Over the past decades, U-boots have evolved from a fighting device to a diplomatic, sovereignty and intelligence tool. It is now used to locate enemies, deploy elite troops, collect data and send political messages. They require cutting-edge technology and constant research and development. Of all naval solutions, designing subs poses the greatest technical challenges and hence require special skillsets. Not keeping up with the fast-changing evolutions can quickly become the death knell of subs’ designers. Though Kockums prove to be a competitive submarine maker in the 1990s, not constructing subs over the last two decades means they have lost their technical and technological expertise. The price at which the company was sold is quite revealing. First thought to be worth 1 billion kronor, Kockums was sold for 340 million kronor (US$ 50,4 million).
The Dutch Navy is internationally recognized for the role its subs played in reducing piracy in the Gulf of Aden. It is part of the few countries able to furtively navigate oceans. The construction of its new submarine fleet is scheduled to start in 2021 and be operational by 2027. Saab Kockums is offering its updated A26-class and it might not be able to meet the deadlines. The A26-class has never been built before and, even if its design has been updated, the scope of the technical adjustments needed for this class to function smoothly is not yet known. With the technology used in naval solutions rapidly evolving, it might as well be less time-consuming to develop an entirely new class rather than update an ancient model.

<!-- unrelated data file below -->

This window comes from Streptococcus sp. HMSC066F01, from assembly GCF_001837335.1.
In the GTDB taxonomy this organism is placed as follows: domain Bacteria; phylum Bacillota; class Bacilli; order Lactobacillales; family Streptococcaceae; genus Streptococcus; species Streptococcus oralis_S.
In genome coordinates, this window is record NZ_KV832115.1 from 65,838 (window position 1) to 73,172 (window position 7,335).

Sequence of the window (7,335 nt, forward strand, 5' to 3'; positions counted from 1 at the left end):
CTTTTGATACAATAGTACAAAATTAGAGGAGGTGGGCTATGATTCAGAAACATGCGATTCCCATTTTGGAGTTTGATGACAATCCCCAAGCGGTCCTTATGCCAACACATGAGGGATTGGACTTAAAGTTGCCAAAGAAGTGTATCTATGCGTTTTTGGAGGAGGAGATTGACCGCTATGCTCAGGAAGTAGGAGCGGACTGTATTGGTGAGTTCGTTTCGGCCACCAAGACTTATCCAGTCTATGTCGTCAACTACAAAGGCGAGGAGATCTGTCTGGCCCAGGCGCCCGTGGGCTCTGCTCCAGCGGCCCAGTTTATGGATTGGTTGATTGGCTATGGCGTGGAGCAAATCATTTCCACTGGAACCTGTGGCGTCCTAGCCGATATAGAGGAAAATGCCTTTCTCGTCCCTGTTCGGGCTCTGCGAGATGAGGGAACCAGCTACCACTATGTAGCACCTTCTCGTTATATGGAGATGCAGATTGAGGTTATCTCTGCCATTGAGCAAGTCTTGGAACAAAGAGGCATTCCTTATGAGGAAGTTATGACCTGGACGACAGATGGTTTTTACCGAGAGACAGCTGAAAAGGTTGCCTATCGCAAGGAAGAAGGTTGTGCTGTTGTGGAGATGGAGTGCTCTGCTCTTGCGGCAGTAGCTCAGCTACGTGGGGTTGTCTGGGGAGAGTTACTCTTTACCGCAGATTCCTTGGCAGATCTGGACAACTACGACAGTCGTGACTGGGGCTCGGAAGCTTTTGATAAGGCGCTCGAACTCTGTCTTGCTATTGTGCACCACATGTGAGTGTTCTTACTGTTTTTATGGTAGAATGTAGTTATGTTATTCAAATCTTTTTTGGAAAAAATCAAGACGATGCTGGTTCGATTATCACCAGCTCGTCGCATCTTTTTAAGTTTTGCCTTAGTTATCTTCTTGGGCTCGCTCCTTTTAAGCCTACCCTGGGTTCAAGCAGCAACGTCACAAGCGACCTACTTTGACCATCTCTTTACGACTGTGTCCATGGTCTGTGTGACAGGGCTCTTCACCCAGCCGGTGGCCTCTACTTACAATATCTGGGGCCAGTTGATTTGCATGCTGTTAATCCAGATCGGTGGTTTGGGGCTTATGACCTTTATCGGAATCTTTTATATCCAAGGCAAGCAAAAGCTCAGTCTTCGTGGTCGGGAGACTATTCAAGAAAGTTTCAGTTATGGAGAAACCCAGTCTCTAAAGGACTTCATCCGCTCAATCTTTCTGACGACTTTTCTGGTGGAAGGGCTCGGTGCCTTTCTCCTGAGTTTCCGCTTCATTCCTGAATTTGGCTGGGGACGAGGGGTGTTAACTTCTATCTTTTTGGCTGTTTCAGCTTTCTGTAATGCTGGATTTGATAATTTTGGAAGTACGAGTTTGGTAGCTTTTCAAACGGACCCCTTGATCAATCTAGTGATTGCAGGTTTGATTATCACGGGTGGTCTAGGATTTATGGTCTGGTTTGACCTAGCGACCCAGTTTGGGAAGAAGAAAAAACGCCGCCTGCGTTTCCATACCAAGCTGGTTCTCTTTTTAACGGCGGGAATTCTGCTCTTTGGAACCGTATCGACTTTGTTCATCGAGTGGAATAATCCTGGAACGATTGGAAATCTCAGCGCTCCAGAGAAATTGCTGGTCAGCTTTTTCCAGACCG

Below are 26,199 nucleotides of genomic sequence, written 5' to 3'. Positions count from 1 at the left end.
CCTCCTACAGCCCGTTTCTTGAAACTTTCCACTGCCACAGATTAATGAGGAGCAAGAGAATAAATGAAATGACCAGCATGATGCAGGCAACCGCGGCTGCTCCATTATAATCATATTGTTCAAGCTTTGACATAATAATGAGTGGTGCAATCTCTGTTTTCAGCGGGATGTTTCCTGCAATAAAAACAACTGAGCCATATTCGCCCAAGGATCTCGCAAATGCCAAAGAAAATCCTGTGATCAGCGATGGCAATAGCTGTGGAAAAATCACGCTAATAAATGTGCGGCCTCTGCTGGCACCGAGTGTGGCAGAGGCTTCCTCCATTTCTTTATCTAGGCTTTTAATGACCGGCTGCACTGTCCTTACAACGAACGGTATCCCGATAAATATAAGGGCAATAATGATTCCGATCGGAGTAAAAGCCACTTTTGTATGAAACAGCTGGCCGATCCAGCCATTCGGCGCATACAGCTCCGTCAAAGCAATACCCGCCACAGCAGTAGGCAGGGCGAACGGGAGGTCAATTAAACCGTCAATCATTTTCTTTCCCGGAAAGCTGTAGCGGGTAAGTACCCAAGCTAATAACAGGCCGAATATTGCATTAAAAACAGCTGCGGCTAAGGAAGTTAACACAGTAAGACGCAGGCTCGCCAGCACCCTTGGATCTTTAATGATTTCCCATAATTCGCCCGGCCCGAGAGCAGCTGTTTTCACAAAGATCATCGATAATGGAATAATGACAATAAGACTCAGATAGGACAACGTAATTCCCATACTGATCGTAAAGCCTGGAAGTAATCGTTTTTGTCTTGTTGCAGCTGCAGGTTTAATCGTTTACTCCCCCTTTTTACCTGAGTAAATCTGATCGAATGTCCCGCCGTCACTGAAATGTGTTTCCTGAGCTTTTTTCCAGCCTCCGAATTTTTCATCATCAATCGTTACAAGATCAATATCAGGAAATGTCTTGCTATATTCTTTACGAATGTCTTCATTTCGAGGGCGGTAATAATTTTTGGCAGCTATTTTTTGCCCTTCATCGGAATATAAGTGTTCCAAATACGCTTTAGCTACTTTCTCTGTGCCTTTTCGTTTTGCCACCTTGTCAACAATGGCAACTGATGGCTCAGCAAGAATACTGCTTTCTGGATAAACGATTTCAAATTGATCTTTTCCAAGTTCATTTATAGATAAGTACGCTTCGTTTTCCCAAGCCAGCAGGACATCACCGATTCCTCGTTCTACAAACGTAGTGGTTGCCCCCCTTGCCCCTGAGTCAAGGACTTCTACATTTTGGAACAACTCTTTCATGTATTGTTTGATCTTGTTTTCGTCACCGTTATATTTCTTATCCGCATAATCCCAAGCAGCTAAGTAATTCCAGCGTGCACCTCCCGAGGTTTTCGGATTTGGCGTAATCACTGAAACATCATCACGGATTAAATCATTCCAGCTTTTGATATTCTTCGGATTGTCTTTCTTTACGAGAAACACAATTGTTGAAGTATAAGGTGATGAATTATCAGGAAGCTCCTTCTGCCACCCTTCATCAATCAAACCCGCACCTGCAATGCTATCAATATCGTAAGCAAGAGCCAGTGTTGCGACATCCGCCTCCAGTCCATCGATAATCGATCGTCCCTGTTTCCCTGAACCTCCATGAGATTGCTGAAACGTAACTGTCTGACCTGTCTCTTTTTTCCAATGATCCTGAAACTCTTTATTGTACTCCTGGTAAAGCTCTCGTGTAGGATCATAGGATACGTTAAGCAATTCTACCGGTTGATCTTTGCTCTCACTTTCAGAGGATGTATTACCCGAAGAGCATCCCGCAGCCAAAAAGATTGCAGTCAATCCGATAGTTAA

Moreover, there are doubts about Saab Kockums’ capacity to continue its activities in a few years from now. The company already inked several deals with the Swedish Navy. However, to be able to keep up with the investments needed in research and development, Saab Kockums must succeed on export markets. If it fails to secure multiple deals abroad, it will eventually go bankrupt. With such scenario, betting on them might not be the smartest move.
The future does not look bright for Saab Kockums. Though signing with the Dutch Navy could temporarily be good news for them, without sustainable investments in research it will go down like a lead zeppelin!